choose, to establish their own libraries and reading-rooms, to build their own tenement-houses, and to scorn charity as they now have good reason to scorn such dispensers of charity.
The basing of all so-called charitable and benevolent work upon such principles as have been indicated, or rather the substitution of right-seeking and right-doing (which is but the simple practice of justice), will require earnest study and a great change in our spirit and methods. Those who in preceding years have here listened to outlines of work adapted for this section as presented by Professor Elliott and Major Alvord should notice that the bounds will be much enlarged if we seek to solve the problems which shall enable us to make our altruism economically beneficial. This certainly should be the case. That we should pretend to be doing. good to all men, and yet be deceiving both ourselves and them, while really doing harm to both, needs only to be demonstrated to secure our condemnation. And giving alms to show even to ourselves our good motives, or in order to indulge our benevolent impulses, is certainly the most deceitful form of selfishness, since it appears in the form of altruism—is evil and only evil.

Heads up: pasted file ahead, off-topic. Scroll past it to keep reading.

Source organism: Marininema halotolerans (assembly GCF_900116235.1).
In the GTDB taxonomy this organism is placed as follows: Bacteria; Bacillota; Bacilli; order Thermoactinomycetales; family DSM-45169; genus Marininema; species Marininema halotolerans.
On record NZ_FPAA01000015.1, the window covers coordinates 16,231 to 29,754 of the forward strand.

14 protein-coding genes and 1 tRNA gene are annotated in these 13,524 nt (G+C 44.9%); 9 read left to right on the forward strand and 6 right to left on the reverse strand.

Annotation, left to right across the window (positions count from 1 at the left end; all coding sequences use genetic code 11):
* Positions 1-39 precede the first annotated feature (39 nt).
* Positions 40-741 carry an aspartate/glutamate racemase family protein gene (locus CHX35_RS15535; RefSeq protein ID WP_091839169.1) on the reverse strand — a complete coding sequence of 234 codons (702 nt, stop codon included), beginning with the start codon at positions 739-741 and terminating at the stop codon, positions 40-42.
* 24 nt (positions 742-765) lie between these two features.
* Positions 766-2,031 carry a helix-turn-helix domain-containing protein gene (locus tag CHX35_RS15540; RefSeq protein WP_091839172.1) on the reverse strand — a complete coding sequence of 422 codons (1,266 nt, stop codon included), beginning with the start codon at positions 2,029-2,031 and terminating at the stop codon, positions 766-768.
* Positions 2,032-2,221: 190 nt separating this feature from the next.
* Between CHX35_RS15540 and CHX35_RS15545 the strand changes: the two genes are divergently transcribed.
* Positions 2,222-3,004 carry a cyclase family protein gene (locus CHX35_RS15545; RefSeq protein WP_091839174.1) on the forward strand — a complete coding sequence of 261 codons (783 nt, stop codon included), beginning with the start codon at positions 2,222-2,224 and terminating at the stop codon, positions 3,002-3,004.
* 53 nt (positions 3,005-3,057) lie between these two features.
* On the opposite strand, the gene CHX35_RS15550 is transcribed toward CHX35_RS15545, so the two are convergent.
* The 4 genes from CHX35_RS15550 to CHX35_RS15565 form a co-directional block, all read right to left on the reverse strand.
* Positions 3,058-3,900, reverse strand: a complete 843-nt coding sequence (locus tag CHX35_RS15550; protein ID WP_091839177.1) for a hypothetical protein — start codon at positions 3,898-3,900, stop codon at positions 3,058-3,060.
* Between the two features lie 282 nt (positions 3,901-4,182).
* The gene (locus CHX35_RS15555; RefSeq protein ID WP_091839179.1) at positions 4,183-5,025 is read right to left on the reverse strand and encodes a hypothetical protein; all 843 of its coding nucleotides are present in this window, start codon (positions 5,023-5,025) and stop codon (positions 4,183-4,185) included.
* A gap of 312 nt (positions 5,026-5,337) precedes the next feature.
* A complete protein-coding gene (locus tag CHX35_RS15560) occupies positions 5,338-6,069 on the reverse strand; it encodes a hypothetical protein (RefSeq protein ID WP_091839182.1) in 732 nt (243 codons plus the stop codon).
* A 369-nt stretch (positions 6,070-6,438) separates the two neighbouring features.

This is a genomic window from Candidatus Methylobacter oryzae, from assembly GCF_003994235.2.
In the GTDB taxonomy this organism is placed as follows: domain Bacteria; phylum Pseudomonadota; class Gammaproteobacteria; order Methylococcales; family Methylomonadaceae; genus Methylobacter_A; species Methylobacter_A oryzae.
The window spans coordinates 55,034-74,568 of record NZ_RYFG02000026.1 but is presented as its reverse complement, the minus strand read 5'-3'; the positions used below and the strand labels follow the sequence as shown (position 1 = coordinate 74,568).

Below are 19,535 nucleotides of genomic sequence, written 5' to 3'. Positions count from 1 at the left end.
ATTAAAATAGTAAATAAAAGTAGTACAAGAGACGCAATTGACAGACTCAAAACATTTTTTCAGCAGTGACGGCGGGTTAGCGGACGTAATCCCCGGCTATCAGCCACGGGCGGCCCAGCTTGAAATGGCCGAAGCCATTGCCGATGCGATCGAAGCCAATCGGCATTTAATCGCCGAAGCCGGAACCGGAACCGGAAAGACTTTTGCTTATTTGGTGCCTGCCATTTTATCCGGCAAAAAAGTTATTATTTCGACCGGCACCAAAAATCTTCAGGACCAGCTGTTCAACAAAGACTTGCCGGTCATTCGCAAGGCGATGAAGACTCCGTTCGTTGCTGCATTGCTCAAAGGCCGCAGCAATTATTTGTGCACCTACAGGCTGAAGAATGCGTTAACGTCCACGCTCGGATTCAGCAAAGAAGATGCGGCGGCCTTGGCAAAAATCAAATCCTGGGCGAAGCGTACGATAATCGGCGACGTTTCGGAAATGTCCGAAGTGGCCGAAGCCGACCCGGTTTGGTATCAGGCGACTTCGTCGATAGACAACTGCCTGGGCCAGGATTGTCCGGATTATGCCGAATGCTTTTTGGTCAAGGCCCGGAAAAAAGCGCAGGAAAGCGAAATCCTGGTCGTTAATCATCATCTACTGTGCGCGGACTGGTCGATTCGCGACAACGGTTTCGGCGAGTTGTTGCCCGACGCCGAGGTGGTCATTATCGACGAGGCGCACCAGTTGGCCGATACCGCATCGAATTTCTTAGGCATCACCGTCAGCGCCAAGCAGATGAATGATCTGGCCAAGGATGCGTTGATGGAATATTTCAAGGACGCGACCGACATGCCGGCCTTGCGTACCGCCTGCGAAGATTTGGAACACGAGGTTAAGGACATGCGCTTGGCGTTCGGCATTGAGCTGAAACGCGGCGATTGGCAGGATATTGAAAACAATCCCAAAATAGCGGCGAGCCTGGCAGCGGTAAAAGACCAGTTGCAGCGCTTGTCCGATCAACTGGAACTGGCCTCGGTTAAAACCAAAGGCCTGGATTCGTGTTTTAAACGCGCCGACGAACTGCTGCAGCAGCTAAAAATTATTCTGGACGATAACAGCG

|THE PROBLEM OF A FLYING-MACHINE.|
PROFESSOR OF GEOLOGY AND NATURAL HISTORY IN THE UNIVERSITY OF CALIFORNIA.
IN "The Popular Science Monthly" for November, 1885 (vol. xxviii, p. 1), Mr. Mather closes an excellent article on flying-machines with the following weighty remark: "These are the most important inventions of this class—i. e., self-raising, self-propelling machines. It must be confessed that the results are far from encouraging. But, there are the birds; and they completely refute the argument of those who say that it is impossible to make a flying-machine."
Now, I wish to take issue with Mr. Mather in this conclusion. I am one of those who think that a flying-machine, in the sense indicated above—i. e., self-raising, self-propelling—is impossible, in spite of the testimony of the birds. Of course, it is understood that I am speaking of true flight, like that of a bird or an insect, and not of ballooning nor any combination of ballooning with flying. This is sufficiently implied in the words "self-raising and self-propelling." I wish now to give, very briefly, a reason for my faith. I can best do so with brevity and clearness by a series of propositions which I hope will lead us, step by step, to absolute demonstration. I believe this is important, in order to check baseless expectations and limit effort to the right direction.